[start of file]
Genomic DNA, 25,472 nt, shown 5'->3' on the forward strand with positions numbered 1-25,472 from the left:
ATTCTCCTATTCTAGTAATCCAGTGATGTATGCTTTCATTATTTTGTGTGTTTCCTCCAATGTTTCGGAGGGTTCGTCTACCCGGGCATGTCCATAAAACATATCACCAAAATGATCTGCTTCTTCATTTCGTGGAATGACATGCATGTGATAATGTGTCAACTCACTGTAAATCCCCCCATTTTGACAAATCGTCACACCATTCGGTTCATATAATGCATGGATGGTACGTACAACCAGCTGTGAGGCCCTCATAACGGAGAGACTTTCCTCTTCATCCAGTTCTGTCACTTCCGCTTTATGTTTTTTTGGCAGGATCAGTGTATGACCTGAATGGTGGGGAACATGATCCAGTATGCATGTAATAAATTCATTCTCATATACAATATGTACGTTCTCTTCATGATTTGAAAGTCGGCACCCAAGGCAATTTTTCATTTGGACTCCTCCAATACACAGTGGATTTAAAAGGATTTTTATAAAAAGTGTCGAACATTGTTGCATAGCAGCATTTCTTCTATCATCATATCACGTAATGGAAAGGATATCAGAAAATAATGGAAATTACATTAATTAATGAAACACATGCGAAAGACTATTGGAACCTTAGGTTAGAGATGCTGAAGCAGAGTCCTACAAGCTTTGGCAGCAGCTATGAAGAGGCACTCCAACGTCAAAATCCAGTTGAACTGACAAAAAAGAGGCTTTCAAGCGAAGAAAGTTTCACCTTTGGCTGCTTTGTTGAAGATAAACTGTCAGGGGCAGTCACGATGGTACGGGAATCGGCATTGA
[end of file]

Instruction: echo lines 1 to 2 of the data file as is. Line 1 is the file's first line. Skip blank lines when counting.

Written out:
Genomic DNA, 25,472 nt, shown 5'->3' on the forward strand with positions numbered 1-25,472 from the left:
ATTCTCCTATTCTAGTAATCCAGTGATGTATGCTTTCATTATTTTGTGTGTTTCCTCCAATGTTTCGGAGGGTTCGTCTACCCGGGCATGTCCATAAAACATATCACCAAAATGATCTGCTTCTTCATTTCGTGGAATGACATGCATGTGATAATGTGTCAACTCACTGTAAATCCCCCCATTTTGACAAATCGTCACACCATTCGGTTCATATAATGCATGGATGGTACGTACAACCAGCTGTGAGGCCCTCATAACGGAGAGACTTTCCTCTTCATCCAGTTCTGTCACTTCCGCTTTATGTTTTTTTGGCAGGATCAGTGTATGACCTGAATGGTGGGGAACATGATCCAGTATGCATGTAATAAATTCATTCTCATATACAATATGTACGTTCTCTTCATGATTTGAAAGTCGGCACCCAAGGCAATTTTTCATTTGGACTCCTCCAATACACAGTGGATTTAAAAGGATTTTTATAAAAAGTGTCGAACATTGTTGCATAGCAGCATTTCTTCTATCATCATATCACGTAATGGAAAGGATATCAGAAAATAATGGAAATTACATTAATTAATGAAACACATGCGAAAGACTATTGGAACCTTAGGTTAGAGATGCTGAAGCAGAGTCCTACAAGCTTTGGCAGCAGCTATGAAGAGGCACTCCAACGTCAAAATCCAGTTGAACTGACAAAAAAGAGGCTTTCAAGCGAAGAAAGTTTCACCTTTGGCTGCTTTGTTGAAGATAAACTGTCAGGGGCAGTCACGATGGTACGGGAATCGGCATTGA